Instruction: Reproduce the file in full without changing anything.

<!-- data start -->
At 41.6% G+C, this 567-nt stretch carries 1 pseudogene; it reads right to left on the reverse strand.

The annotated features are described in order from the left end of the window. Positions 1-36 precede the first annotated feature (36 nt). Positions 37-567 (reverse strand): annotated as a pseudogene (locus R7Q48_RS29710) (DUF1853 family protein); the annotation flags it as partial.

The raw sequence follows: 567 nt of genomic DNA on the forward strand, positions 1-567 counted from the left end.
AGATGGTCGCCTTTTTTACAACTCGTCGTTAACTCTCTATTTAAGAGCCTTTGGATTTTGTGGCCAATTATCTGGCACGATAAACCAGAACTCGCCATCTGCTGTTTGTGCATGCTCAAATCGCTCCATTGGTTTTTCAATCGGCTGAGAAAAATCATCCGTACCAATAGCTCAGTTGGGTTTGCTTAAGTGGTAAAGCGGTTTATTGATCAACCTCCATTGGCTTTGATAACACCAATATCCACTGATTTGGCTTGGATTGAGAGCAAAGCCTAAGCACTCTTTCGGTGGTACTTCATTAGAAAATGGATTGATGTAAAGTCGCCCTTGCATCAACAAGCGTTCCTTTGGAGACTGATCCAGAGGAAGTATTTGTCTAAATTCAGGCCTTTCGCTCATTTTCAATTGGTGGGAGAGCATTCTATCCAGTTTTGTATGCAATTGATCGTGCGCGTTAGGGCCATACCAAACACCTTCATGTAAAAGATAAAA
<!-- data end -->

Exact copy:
At 41.6% G+C, this 567-nt stretch carries 1 pseudogene; it reads right to left on the reverse strand.

The annotated features are described in order from the left end of the window. Positions 1-36 precede the first annotated feature (36 nt). Positions 37-567 (reverse strand): annotated as a pseudogene (locus R7Q48_RS29710) (DUF1853 family protein); the annotation flags it as partial.

The raw sequence follows: 567 nt of genomic DNA on the forward strand, positions 1-567 counted from the left end.
AGATGGTCGCCTTTTTTACAACTCGTCGTTAACTCTCTATTTAAGAGCCTTTGGATTTTGTGGCCAATTATCTGGCACGATAAACCAGAACTCGCCATCTGCTGTTTGTGCATGCTCAAATCGCTCCATTGGTTTTTCAATCGGCTGAGAAAAATCATCCGTACCAATAGCTCAGTTGGGTTTGCTTAAGTGGTAAAGCGGTTTATTGATCAACCTCCATTGGCTTTGATAACACCAATATCCACTGATTTGGCTTGGATTGAGAGCAAAGCCTAAGCACTCTTTCGGTGGTACTTCATTAGAAAATGGATTGATGTAAAGTCGCCCTTGCATCAACAAGCGTTCCTTTGGAGACTGATCCAGAGGAAGTATTTGTCTAAATTCAGGCCTTTCGCTCATTTTCAATTGGTGGGAGAGCATTCTATCCAGTTTTGTATGCAATTGATCGTGCGCGTTAGGGCCATACCAAACACCTTCATGTAAAAGATAAAA